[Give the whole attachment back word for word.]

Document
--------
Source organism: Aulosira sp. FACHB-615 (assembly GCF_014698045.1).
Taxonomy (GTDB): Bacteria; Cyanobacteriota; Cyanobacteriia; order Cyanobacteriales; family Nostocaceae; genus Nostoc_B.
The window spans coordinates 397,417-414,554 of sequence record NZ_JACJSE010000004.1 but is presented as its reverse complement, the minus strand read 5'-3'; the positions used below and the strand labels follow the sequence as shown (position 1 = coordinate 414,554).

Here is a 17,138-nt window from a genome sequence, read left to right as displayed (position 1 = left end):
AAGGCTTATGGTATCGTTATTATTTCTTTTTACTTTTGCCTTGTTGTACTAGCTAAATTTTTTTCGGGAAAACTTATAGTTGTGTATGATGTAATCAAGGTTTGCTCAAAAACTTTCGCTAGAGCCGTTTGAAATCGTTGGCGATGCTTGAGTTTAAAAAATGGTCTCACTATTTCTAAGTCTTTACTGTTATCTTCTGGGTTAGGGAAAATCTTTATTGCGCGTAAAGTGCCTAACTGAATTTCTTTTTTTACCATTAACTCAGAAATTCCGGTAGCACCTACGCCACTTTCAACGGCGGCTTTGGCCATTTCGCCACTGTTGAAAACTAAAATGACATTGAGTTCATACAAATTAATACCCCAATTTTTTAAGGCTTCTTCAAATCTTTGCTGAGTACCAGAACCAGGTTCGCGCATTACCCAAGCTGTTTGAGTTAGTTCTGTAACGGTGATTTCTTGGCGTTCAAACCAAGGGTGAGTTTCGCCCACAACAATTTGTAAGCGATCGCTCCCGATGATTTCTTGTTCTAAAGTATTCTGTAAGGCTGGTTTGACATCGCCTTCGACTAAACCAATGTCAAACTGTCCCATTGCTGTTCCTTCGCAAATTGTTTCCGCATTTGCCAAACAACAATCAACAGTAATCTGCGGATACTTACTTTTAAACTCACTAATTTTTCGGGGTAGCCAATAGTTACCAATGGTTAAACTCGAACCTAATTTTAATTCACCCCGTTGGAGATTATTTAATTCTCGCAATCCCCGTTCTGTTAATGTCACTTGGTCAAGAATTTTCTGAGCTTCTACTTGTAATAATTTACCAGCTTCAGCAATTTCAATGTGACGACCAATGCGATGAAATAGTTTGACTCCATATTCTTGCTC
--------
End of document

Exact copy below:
Source organism: Aulosira sp. FACHB-615 (assembly GCF_014698045.1).
Taxonomy (GTDB): Bacteria; Cyanobacteriota; Cyanobacteriia; order Cyanobacteriales; family Nostocaceae; genus Nostoc_B.
The window spans coordinates 397,417-414,554 of sequence record NZ_JACJSE010000004.1 but is presented as its reverse complement, the minus strand read 5'-3'; the positions used below and the strand labels follow the sequence as shown (position 1 = coordinate 414,554).

Here is a 17,138-nt window from a genome sequence, read left to right as displayed (position 1 = left end):
AAGGCTTATGGTATCGTTATTATTTCTTTTTACTTTTGCCTTGTTGTACTAGCTAAATTTTTTTCGGGAAAACTTATAGTTGTGTATGATGTAATCAAGGTTTGCTCAAAAACTTTCGCTAGAGCCGTTTGAAATCGTTGGCGATGCTTGAGTTTAAAAAATGGTCTCACTATTTCTAAGTCTTTACTGTTATCTTCTGGGTTAGGGAAAATCTTTATTGCGCGTAAAGTGCCTAACTGAATTTCTTTTTTTACCATTAACTCAGAAATTCCGGTAGCACCTACGCCACTTTCAACGGCGGCTTTGGCCATTTCGCCACTGTTGAAAACTAAAATGACATTGAGTTCATACAAATTAATACCCCAATTTTTTAAGGCTTCTTCAAATCTTTGCTGAGTACCAGAACCAGGTTCGCGCATTACCCAAGCTGTTTGAGTTAGTTCTGTAACGGTGATTTCTTGGCGTTCAAACCAAGGGTGAGTTTCGCCCACAACAATTTGTAAGCGATCGCTCCCGATGATTTCTTGTTCTAAAGTATTCTGTAAGGCTGGTTTGACATCGCCTTCGACTAAACCAATGTCAAACTGTCCCATTGCTGTTCCTTCGCAAATTGTTTCCGCATTTGCCAAACAACAATCAACAGTAATCTGCGGATACTTACTTTTAAACTCACTAATTTTTCGGGGTAGCCAATAGTTACCAATGGTTAAACTCGAACCTAATTTTAATTCACCCCGTTGGAGATTATTTAATTCTCGCAATCCCCGTTCTGTTAATGTCACTTGGTCAAGAATTTTCTGAGCTTCTACTTGTAATAATTTACCAGCTTCAGCAATTTCAATGTGACGACCAATGCGATGAAATAGTTTGACTCCATATTCTTGCTC